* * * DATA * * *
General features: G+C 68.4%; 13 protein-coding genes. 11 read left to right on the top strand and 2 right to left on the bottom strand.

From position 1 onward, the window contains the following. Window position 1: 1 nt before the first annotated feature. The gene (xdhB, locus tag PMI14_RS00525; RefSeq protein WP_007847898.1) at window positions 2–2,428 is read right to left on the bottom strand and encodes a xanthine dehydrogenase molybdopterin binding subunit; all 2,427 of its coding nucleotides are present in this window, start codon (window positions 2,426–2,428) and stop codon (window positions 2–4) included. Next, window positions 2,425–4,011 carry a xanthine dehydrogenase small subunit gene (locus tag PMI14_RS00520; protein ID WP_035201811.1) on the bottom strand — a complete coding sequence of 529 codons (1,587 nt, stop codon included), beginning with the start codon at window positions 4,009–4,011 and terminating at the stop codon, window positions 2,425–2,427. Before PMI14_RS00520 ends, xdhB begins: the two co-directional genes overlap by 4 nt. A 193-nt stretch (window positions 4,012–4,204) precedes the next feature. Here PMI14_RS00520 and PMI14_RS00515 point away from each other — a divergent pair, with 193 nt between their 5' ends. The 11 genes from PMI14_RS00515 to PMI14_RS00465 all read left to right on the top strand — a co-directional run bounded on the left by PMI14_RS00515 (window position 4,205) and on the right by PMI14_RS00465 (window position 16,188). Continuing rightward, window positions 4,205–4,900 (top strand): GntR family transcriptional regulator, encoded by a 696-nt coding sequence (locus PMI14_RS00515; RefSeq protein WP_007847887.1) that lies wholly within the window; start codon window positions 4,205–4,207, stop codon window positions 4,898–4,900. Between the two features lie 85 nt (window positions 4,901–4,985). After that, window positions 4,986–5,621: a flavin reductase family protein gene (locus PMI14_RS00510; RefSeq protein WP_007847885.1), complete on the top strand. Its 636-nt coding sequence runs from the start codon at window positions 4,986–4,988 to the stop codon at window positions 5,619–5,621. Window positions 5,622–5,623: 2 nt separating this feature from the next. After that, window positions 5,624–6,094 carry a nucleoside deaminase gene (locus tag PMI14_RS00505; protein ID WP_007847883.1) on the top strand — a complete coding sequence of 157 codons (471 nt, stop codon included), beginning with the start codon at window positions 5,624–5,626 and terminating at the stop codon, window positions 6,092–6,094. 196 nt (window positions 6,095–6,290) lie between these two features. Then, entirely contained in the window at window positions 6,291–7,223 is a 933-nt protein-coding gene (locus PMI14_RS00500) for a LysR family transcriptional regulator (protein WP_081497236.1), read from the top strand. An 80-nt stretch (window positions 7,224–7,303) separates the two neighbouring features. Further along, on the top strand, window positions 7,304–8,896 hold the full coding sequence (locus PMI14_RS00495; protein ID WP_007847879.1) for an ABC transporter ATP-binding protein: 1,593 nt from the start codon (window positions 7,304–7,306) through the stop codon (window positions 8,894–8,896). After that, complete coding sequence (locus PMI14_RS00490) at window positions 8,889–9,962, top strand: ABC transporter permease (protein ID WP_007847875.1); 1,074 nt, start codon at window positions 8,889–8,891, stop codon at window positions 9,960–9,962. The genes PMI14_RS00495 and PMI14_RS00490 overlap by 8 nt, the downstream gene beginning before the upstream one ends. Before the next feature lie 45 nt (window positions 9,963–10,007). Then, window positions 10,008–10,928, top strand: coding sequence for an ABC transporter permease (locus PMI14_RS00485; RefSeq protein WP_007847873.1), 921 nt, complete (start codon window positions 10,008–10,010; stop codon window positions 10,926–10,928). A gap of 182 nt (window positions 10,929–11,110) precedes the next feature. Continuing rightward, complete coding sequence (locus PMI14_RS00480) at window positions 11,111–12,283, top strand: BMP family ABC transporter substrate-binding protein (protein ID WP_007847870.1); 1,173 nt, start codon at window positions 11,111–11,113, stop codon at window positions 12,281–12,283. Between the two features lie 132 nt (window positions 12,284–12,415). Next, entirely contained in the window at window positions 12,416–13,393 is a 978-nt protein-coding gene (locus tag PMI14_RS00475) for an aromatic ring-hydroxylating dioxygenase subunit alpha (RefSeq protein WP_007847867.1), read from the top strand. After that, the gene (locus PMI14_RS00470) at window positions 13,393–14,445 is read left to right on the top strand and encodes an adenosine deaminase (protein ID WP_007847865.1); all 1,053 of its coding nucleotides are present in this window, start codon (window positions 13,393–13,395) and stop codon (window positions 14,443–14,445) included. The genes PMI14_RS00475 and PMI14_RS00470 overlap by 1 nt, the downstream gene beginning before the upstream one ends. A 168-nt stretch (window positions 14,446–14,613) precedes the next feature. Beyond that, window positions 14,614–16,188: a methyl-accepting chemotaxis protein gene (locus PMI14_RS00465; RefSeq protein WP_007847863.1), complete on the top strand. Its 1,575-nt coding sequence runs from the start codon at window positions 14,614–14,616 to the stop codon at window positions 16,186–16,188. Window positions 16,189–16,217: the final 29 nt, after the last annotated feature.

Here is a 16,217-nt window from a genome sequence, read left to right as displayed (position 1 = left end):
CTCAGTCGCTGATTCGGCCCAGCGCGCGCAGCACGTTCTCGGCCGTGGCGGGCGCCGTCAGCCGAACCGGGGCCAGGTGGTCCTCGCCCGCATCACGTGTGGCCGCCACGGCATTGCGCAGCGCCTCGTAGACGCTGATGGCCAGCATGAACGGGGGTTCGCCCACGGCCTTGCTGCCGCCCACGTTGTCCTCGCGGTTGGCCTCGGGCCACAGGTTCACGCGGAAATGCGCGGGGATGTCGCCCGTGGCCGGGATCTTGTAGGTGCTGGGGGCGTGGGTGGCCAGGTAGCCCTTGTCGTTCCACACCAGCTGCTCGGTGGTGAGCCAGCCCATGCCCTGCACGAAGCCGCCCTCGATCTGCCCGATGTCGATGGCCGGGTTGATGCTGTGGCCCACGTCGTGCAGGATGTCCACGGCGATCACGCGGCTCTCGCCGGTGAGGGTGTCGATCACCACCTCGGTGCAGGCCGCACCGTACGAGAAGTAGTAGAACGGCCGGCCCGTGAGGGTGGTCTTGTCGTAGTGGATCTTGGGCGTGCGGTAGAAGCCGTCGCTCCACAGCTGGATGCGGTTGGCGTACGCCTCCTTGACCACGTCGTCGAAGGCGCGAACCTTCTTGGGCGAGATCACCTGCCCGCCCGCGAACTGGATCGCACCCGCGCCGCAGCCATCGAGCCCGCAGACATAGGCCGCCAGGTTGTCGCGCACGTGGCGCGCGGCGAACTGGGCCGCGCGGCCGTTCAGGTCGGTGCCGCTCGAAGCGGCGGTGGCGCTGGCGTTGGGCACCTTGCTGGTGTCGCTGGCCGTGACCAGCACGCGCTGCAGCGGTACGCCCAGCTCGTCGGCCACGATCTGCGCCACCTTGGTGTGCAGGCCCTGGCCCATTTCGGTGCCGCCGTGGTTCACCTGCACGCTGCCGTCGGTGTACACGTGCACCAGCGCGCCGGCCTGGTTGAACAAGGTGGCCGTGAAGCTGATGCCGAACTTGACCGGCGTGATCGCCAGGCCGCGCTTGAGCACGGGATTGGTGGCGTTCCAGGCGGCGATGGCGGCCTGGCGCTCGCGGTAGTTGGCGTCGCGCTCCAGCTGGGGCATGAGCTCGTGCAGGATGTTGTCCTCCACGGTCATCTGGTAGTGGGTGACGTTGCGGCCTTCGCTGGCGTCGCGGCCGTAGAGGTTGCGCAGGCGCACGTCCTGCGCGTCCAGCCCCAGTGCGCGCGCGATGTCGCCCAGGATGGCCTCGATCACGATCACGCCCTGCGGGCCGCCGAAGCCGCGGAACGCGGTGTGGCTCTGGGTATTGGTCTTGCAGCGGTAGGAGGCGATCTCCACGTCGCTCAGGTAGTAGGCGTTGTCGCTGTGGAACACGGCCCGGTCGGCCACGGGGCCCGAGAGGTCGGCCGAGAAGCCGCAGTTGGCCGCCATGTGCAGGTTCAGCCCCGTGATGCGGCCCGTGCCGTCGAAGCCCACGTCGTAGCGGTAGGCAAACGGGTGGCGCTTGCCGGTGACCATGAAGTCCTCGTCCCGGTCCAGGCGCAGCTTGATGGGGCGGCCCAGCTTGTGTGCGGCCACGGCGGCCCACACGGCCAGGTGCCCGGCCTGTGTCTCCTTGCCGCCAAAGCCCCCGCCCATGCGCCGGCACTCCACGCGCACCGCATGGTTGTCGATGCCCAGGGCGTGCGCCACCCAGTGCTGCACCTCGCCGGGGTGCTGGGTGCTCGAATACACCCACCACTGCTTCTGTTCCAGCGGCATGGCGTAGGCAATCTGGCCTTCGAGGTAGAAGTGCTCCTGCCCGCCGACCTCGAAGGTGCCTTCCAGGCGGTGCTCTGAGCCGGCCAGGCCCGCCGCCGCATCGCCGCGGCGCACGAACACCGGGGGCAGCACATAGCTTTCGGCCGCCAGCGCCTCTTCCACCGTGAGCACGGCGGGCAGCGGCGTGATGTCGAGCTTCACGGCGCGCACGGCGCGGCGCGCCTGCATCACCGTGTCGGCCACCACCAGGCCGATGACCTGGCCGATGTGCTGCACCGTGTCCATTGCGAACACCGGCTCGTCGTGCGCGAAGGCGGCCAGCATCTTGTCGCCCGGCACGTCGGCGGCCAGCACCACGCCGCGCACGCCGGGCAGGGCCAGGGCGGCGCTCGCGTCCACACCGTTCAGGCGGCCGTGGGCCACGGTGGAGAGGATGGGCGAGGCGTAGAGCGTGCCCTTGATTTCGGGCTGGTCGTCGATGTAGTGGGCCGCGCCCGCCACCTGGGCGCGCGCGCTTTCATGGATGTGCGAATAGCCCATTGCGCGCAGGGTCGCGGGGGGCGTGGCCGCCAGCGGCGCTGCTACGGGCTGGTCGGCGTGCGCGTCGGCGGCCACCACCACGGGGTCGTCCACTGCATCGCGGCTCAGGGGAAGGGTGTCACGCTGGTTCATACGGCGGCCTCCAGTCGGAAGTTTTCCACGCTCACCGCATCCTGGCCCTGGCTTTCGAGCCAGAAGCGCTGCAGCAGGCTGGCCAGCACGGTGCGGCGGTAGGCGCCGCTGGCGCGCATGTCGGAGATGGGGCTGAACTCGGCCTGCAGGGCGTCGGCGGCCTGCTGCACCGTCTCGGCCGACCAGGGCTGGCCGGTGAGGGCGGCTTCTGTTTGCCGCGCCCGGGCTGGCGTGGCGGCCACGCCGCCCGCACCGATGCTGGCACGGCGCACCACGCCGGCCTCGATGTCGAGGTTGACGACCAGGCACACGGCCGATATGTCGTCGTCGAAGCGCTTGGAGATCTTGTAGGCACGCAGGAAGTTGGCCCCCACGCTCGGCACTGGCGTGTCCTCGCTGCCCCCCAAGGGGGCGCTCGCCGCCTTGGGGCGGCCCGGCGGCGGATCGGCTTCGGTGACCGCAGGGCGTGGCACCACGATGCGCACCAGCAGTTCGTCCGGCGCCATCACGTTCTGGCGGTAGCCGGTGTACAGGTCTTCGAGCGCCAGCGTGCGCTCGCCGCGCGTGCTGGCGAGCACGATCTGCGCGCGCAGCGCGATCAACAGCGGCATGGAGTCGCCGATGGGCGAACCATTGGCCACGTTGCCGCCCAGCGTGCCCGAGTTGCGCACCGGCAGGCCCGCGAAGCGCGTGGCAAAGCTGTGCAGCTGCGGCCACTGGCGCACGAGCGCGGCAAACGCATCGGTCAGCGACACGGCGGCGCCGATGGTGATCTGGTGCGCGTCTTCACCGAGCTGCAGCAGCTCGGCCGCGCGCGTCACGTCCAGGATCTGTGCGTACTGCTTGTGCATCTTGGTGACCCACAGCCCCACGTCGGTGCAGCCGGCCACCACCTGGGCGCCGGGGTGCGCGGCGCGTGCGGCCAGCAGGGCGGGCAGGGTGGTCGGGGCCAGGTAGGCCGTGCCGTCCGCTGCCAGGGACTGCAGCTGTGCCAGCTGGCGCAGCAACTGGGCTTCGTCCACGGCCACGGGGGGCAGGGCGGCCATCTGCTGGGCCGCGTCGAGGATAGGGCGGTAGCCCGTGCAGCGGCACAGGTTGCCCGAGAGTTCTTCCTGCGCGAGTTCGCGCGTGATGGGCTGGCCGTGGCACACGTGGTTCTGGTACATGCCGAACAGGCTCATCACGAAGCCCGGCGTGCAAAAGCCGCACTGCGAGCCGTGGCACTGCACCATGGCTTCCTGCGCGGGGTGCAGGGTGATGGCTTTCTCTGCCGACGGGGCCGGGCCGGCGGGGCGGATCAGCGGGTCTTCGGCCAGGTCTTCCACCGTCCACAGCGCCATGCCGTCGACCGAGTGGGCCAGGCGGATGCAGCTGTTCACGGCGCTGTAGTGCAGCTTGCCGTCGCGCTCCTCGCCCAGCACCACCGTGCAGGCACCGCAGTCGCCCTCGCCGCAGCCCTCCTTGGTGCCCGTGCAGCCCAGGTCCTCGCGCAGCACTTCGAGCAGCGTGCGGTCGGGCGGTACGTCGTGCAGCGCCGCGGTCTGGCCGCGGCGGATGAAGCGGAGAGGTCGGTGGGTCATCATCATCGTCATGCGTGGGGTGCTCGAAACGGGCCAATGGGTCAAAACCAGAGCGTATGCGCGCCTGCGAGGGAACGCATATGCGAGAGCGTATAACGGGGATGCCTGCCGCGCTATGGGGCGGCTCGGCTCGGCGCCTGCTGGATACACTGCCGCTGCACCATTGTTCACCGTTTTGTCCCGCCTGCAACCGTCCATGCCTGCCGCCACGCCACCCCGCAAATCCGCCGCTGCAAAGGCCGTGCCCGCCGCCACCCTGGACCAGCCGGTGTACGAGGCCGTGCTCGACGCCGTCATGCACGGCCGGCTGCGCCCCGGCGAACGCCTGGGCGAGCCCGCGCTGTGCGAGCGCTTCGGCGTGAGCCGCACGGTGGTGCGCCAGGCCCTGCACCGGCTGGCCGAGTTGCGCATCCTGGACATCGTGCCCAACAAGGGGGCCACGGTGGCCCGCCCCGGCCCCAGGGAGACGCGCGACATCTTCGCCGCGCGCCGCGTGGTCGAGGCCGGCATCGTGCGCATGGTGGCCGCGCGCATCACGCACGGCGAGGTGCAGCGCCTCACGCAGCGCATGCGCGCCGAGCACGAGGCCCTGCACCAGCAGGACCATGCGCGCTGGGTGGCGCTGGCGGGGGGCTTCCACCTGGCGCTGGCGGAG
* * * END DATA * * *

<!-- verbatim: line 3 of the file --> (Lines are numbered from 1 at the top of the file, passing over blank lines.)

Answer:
Here is a 16,217-nt window from a genome sequence, read left to right as displayed (position 1 = left end):